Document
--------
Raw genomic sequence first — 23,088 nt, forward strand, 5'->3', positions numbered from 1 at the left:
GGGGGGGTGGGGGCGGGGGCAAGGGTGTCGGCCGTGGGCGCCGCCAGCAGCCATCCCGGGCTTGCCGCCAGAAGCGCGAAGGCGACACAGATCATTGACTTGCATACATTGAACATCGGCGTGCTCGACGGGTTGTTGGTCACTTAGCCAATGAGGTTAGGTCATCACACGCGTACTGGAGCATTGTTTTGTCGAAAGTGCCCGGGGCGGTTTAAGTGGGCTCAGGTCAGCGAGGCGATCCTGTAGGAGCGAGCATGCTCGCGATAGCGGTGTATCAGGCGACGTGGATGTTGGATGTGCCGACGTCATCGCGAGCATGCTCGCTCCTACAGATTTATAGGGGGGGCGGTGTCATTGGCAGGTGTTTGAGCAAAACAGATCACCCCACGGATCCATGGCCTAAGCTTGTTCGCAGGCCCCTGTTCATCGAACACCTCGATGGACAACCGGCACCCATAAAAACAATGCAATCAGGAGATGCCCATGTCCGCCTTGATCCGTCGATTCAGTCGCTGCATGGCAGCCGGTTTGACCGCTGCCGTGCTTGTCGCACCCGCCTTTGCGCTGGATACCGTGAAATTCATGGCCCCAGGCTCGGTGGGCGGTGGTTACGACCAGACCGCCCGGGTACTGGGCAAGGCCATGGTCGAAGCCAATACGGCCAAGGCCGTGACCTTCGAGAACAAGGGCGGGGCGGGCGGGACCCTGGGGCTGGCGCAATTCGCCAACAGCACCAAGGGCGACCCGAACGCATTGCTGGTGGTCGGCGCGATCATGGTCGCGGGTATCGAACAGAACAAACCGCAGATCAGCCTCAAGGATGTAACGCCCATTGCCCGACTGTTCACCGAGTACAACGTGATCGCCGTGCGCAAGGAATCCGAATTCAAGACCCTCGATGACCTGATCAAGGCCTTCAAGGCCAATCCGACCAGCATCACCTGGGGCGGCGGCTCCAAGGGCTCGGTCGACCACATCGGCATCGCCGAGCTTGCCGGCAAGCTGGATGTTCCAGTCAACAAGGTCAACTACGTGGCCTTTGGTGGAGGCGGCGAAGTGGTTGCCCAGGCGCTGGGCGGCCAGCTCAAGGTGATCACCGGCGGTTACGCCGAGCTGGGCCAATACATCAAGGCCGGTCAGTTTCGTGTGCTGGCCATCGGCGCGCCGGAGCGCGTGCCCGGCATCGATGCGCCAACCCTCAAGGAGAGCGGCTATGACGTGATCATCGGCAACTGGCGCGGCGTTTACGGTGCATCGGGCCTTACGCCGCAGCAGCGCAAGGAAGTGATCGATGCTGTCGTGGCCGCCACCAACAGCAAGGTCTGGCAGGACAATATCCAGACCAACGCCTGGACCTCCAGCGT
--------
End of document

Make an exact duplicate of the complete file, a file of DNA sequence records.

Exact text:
Raw genomic sequence first — 23,088 nt, forward strand, 5'->3', positions numbered from 1 at the left:
GGGGGGGTGGGGGCGGGGGCAAGGGTGTCGGCCGTGGGCGCCGCCAGCAGCCATCCCGGGCTTGCCGCCAGAAGCGCGAAGGCGACACAGATCATTGACTTGCATACATTGAACATCGGCGTGCTCGACGGGTTGTTGGTCACTTAGCCAATGAGGTTAGGTCATCACACGCGTACTGGAGCATTGTTTTGTCGAAAGTGCCCGGGGCGGTTTAAGTGGGCTCAGGTCAGCGAGGCGATCCTGTAGGAGCGAGCATGCTCGCGATAGCGGTGTATCAGGCGACGTGGATGTTGGATGTGCCGACGTCATCGCGAGCATGCTCGCTCCTACAGATTTATAGGGGGGGCGGTGTCATTGGCAGGTGTTTGAGCAAAACAGATCACCCCACGGATCCATGGCCTAAGCTTGTTCGCAGGCCCCTGTTCATCGAACACCTCGATGGACAACCGGCACCCATAAAAACAATGCAATCAGGAGATGCCCATGTCCGCCTTGATCCGTCGATTCAGTCGCTGCATGGCAGCCGGTTTGACCGCTGCCGTGCTTGTCGCACCCGCCTTTGCGCTGGATACCGTGAAATTCATGGCCCCAGGCTCGGTGGGCGGTGGTTACGACCAGACCGCCCGGGTACTGGGCAAGGCCATGGTCGAAGCCAATACGGCCAAGGCCGTGACCTTCGAGAACAAGGGCGGGGCGGGCGGGACCCTGGGGCTGGCGCAATTCGCCAACAGCACCAAGGGCGACCCGAACGCATTGCTGGTGGTCGGCGCGATCATGGTCGCGGGTATCGAACAGAACAAACCGCAGATCAGCCTCAAGGATGTAACGCCCATTGCCCGACTGTTCACCGAGTACAACGTGATCGCCGTGCGCAAGGAATCCGAATTCAAGACCCTCGATGACCTGATCAAGGCCTTCAAGGCCAATCCGACCAGCATCACCTGGGGCGGCGGCTCCAAGGGCTCGGTCGACCACATCGGCATCGCCGAGCTTGCCGGCAAGCTGGATGTTCCAGTCAACAAGGTCAACTACGTGGCCTTTGGTGGAGGCGGCGAAGTGGTTGCCCAGGCGCTGGGCGGCCAGCTCAAGGTGATCACCGGCGGTTACGCCGAGCTGGGCCAATACATCAAGGCCGGTCAGTTTCGTGTGCTGGCCATCGGCGCGCCGGAGCGCGTGCCCGGCATCGATGCGCCAACCCTCAAGGAGAGCGGCTATGACGTGATCATCGGCAACTGGCGCGGCGTTTACGGTGCATCGGGCCTTACGCCGCAGCAGCGCAAGGAAGTGATCGATGCTGTCGTGGCCGCCACCAACAGCAAGGTCTGGCAGGACAATATCCAGACCAACGCCTGGACCTCCAGCGT